Synthetic surfactants are becoming increasingly unpopular in many applications due to previously disregarded effects on biological systems and this has led to a new focus on replacing such products with biosurfactants that are biodegradable and produced from renewal resources. Microbially derived biosurfactants have been investigated in numerous studies in areas including: increasing feed digestibility in an agricultural context, improving seed protection and fertility, plant pathogen control, antimicrobial activity, antibiofilm activity, wound healing and dermatological care, improved oral cavity care, drug delivery systems and anticancer treatments. The development of the potential of biosurfactants has been hindered somewhat by the myriad of approaches taken in their investigations, the focus on pathogens as source species and the costs associated with large-scale production. Here, we focus on various microbial sources of biosurfactants and the current trends in terms of agricultural and biomedical applications.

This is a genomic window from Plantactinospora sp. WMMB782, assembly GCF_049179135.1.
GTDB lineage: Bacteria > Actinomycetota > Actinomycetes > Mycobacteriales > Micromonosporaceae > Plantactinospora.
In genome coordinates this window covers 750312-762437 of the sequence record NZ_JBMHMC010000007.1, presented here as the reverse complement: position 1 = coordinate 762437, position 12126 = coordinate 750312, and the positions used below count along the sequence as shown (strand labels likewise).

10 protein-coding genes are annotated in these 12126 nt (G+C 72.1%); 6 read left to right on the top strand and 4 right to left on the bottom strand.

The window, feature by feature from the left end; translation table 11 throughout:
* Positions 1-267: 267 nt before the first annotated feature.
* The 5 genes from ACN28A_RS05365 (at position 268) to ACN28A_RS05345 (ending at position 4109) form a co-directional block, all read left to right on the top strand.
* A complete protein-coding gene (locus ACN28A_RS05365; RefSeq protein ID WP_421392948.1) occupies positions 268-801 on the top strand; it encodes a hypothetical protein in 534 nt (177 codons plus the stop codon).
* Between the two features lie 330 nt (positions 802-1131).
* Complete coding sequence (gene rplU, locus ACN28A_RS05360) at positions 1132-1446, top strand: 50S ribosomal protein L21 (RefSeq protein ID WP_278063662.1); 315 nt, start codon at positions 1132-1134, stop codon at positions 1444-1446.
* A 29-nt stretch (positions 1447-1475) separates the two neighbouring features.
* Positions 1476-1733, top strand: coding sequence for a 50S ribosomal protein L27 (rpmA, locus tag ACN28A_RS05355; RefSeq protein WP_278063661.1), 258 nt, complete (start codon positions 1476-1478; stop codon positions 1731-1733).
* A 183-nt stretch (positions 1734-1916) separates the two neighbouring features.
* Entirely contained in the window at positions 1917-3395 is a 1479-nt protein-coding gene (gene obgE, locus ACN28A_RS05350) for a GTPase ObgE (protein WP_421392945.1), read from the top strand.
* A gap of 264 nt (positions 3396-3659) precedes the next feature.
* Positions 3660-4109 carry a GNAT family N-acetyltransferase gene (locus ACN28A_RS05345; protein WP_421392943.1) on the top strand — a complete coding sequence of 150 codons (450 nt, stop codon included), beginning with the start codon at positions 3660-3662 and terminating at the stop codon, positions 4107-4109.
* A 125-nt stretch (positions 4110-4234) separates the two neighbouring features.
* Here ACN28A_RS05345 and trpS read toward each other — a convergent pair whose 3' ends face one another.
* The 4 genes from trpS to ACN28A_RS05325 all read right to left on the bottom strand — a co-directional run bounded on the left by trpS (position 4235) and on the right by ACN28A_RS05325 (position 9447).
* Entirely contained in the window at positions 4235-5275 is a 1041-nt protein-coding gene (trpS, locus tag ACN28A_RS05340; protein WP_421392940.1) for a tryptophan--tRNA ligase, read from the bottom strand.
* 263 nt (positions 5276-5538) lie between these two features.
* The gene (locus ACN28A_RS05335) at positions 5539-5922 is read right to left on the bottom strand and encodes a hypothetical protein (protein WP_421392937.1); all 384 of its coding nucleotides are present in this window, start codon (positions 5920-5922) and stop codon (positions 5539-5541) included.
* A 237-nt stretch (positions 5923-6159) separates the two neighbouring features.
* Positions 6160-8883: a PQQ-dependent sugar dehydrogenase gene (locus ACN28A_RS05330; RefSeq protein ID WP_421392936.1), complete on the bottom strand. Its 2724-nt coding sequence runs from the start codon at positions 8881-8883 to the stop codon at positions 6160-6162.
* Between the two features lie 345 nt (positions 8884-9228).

- anticancer; lipopeptides; rhamnolipids; sophorolipids; wound healing
- wound healing